Rep. Doris Matsui (D-Sacramento) connected Sunday’s shootings with an incident that happened in her district: “Just last year, two elderly men, both members of the Sacramento-area Sikh community, were murdered during an afternoon walk. The perpetrator remains a mystery today, but the motivation behind the crime is all too familiar.
“These senseless acts of violence have no place in our society, and the fact that it may have been based on the victims’ religious faith is especially appalling. It is my sincere hope that we come together as a nation to support the Sikh community in this time of tragedy, and work to stamp out hate wherever it may appear.”
Assemblymember Mariko Yamada (D-Davis) commented, “The morning after a peaceful interfaith Ramadan gathering in Woodland, this … Our prayers go out to all and especially to West Sacramento Sikh Gurdwara and Fairfield Sikh Gurdwara in my district.”
She added, “ Just as the Chinese were mistaken for Japanese in post-Pearl Harbor hysteria, Sikhs are often the victims of misplaced prejudice towards Muslims. Bottom line: it’s all wrong.”
Yamada recently introduced AB 1964, the Workplace Religious Freedom Act of 2012, which strengthens the religious accommodation standard under the California Fair Employment and Housing Act (FEHA), and ensures that employees need not make a choice between the observance of their faith and keeping their jobs.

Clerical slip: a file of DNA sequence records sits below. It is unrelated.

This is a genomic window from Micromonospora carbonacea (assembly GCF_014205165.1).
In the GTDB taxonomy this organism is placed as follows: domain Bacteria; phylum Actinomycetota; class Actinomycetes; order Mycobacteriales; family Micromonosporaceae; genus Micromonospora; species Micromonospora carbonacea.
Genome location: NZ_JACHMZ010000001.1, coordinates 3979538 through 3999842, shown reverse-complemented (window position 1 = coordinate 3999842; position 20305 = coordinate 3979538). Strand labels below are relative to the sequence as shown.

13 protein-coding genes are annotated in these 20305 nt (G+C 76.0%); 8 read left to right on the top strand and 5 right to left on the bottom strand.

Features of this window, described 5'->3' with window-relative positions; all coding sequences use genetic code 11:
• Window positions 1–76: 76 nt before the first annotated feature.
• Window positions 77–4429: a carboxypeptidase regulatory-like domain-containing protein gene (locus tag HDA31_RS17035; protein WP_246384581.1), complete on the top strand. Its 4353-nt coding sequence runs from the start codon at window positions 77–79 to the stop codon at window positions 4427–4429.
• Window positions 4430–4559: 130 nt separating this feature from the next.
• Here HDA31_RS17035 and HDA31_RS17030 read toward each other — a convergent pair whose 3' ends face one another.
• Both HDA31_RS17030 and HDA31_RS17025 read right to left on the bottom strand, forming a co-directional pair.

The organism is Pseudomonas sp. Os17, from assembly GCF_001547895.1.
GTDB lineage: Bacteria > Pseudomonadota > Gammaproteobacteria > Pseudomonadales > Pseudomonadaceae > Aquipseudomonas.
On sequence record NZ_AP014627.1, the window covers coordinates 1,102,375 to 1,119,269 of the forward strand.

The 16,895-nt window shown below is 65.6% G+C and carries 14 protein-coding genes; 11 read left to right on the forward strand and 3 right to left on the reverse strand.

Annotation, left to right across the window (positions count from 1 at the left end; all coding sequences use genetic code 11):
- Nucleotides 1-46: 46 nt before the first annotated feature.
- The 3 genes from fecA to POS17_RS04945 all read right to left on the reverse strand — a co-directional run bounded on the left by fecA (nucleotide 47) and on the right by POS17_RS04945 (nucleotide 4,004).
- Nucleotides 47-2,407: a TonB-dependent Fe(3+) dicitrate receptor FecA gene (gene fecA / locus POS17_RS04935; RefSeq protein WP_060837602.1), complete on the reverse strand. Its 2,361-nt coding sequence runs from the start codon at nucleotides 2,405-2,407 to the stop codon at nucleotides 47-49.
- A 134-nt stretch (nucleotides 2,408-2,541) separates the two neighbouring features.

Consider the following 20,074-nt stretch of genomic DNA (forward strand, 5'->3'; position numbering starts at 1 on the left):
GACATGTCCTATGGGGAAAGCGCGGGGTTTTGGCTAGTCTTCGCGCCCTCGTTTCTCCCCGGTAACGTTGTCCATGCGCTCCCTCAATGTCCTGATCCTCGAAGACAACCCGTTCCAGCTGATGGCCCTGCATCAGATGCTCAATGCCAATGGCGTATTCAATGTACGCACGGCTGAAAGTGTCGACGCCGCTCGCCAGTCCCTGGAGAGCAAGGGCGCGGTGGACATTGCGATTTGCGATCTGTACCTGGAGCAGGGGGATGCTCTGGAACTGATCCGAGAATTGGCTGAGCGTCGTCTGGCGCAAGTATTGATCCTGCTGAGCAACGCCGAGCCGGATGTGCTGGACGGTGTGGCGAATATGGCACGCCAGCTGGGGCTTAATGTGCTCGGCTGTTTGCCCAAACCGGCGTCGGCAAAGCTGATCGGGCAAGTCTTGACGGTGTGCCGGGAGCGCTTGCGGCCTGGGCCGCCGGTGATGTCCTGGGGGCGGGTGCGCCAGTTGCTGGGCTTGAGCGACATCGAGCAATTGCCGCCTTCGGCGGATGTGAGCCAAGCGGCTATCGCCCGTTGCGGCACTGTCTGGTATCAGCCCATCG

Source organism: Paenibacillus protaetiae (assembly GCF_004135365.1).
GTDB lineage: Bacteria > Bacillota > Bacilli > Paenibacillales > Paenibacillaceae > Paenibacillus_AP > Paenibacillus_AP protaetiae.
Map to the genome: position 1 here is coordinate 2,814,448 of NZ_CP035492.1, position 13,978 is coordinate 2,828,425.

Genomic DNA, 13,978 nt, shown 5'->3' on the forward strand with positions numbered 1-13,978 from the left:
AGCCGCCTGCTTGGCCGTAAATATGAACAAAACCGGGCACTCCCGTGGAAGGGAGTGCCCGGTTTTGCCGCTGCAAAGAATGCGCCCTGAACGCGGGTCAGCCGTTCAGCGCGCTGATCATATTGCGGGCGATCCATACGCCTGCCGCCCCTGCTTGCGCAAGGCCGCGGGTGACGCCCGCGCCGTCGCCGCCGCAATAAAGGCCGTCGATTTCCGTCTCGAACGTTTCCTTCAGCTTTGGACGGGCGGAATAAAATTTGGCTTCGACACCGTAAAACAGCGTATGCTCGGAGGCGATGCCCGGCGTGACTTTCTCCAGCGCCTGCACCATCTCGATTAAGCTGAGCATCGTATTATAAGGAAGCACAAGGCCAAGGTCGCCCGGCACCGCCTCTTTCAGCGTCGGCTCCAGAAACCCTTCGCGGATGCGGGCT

“While AB 1964 will protect all religious practices, the bill specifically addresses the high levels of employment discrimination experienced by many Sikh and Muslim Americans who are required by their faiths to observe specific religious dress and grooming practices,” Yamada said at the time. “Relegating an employee to a stock room out of public view will no longer be acceptable as a religious accommodation.”
In a joint statement, the Asian American Center for Advancing Justice (Advancing Justice) — Asian Law Caucus in San Francisco, Asian American Institute in Chicago, Asian American Justice Center in Washington, D.C., and Asian Pacific American Legal Center in Los Angeles — said, “Advancing Justice condemns this senseless act of violence, and stands in solidarity with the Sikh community. This is an attack not only against Sikhs, but against all Americans.”
The Asian American Journalists Association issued the following guidelines for organizations covering the tragedy:
• The word “Sikh,” according to multiple dictionaries, is pronounced “seek.” However, adherents of the faith use the pronunciation “sik-kh” (“kh” pronounced as in “Mikhail”).
• A Sikh temple is also called a “gurdwara” (pronounced GOORD-war-ah).
• Sikhism is the fifth-largest world religion and was founded in 1469 in South Asia. It is a monotheistic religion.
• There are 25 million to 30 million Sikhs around the world, most of them in India. According to the Sikh Coalition, about 500,000 Sikhs live in the United States.
• Observant Sikh men are religiously mandated to wear dastaars (Sikh turbans) and maintain unshorn hair (including facial hair). Observant Sikh women are also religiously mandated to maintain uncut hair.